AMSTERDAM (Reuters) - The Dutch government on Wednesday said it will not advise the public to wear masks to slow the spread of coronavirus, asserting that their effectiveness has not been proven.
FILE PHOTO: Customers enjoy their drinks at the newly reopened cafes on Leidseplein Square, as Netherlands eases some of the lockdown measures put in place during the coronavirus disease (COVID-19) outbreak, in Amsterdam, Netherlands June 1, 2020. REUTERS/Eva Plevier
The decision was announced by Minister for Medical Care Tamara van Ark after a review by the country’s National Institute for Health (RIVM). The government will instead seek better adherence to social distancing rules after a surge in coronavirus cases in the country this week, Van Ark said at a press conference in The Hague.
“Because from a medical perspective there is no proven effectiveness of masks, the Cabinet has decided that there will be no national obligation for wearing non-medical masks” Van Ark said.
The decision bucks the trend as many European countries have made masks mandatory in stores or crowded outdoor areas.
RIVM chief Jaap van Dissel said that the organization was aware of studies that show masks help slow the spread of disease but it was not convinced they will help during the current coronavirus outbreak in the Netherlands.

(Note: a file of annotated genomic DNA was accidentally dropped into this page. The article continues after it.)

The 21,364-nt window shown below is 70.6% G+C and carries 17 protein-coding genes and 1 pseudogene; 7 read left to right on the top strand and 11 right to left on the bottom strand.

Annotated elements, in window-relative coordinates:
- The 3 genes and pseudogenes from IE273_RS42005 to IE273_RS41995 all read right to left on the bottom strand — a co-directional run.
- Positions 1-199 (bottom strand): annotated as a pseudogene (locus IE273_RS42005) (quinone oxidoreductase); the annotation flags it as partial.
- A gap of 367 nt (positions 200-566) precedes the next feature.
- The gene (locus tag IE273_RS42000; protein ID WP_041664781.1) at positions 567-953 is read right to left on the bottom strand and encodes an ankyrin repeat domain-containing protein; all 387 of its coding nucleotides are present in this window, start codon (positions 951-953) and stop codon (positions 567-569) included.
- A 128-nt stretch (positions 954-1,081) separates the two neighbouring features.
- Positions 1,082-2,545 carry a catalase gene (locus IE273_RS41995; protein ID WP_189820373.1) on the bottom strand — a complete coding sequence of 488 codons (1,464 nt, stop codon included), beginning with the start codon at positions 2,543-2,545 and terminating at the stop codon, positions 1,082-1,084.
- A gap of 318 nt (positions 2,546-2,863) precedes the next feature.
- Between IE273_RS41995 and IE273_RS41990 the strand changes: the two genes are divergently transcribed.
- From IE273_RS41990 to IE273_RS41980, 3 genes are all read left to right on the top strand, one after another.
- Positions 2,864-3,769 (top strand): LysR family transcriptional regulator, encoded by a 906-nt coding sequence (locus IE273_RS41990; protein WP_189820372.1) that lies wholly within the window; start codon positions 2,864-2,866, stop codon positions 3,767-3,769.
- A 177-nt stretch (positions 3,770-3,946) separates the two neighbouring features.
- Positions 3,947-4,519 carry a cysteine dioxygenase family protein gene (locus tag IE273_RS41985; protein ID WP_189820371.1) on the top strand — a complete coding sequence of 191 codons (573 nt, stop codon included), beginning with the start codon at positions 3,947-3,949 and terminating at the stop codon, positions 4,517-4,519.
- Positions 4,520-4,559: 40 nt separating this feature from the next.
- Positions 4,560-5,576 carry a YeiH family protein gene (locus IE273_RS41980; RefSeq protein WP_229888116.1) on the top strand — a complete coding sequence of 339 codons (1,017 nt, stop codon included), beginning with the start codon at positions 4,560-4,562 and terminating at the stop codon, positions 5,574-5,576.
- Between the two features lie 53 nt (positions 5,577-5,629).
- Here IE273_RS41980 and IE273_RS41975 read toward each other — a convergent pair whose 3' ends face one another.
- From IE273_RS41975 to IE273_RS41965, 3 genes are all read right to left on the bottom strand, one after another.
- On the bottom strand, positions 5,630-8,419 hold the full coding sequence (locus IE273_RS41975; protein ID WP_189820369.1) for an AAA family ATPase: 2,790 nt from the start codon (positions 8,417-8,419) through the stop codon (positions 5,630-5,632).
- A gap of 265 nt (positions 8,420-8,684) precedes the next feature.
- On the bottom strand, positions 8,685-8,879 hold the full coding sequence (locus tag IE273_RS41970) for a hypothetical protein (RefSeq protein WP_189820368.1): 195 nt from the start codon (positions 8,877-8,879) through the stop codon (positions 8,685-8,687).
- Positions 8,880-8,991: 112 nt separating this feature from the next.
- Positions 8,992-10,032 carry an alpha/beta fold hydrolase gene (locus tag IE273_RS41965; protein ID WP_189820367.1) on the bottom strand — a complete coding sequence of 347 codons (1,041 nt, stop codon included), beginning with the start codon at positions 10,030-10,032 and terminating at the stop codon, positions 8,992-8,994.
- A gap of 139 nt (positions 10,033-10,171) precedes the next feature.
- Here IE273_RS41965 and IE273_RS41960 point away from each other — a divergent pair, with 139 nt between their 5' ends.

He argued wearing masks incorrectly, together with worse adherence to social distancing rules, could increase the risk of transmitting the disease.
“So we think that if you’re going to use masks (in a public setting) ... then you must give good training for it,” he said.
Mask are currently required only on public transportation in the Netherlands and in airports.
The decision followed a meeting of health and government officials after new coronavirus cases in the country rose to 1,329 in the past week, an increase of more than a third.
Dutch cases have risen steadily since July 1, when the government announced an easing of lockdown measures to include restaurants and public gatherings if people maintain a 1.5 meter (five foot) physical distance.
Reporting by Bart Meijer and Toby Sterling; editing by Diane Craft and Jonathan Oatis